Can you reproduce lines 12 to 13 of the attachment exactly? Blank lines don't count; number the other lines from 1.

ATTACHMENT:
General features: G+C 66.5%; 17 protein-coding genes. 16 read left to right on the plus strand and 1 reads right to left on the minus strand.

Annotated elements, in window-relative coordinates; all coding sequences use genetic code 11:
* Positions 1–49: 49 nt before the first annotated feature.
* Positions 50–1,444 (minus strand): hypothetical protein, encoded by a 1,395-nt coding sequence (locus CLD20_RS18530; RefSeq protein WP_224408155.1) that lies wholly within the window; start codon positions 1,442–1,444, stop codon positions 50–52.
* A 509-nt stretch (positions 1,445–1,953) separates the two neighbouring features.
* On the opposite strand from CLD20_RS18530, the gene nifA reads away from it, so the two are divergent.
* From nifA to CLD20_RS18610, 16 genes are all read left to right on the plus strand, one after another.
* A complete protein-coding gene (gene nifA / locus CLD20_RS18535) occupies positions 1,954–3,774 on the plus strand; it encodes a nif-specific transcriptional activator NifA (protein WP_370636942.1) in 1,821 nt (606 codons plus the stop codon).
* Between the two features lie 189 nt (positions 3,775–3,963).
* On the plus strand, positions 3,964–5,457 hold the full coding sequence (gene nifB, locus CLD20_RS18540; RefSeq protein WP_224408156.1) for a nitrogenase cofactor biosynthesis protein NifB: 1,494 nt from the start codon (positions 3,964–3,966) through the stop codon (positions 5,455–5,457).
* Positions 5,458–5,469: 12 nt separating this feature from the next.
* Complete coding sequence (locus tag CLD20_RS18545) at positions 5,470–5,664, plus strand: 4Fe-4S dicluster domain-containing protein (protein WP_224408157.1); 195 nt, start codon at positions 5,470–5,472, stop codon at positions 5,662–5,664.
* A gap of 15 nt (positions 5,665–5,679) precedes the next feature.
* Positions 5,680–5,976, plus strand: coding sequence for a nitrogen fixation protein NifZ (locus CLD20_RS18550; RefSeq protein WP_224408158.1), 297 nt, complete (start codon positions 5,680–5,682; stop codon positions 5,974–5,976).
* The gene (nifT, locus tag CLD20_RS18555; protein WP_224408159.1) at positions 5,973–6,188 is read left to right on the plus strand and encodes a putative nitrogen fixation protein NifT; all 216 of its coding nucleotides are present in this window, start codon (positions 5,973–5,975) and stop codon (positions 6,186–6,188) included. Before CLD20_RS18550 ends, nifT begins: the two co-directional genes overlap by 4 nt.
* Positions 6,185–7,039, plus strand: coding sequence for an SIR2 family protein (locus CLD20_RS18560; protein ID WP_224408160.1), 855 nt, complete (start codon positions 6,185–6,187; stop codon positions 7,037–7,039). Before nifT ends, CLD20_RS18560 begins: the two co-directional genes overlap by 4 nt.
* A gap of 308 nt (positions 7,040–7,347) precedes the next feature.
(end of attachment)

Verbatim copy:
* Complete coding sequence (locus tag CLD20_RS18545) at positions 5,470–5,664, plus strand: 4Fe-4S dicluster domain-containing protein (protein WP_224408157.1); 195 nt, start codon at positions 5,470–5,472, stop codon at positions 5,662–5,664.
* A gap of 15 nt (positions 5,665–5,679) precedes the next feature.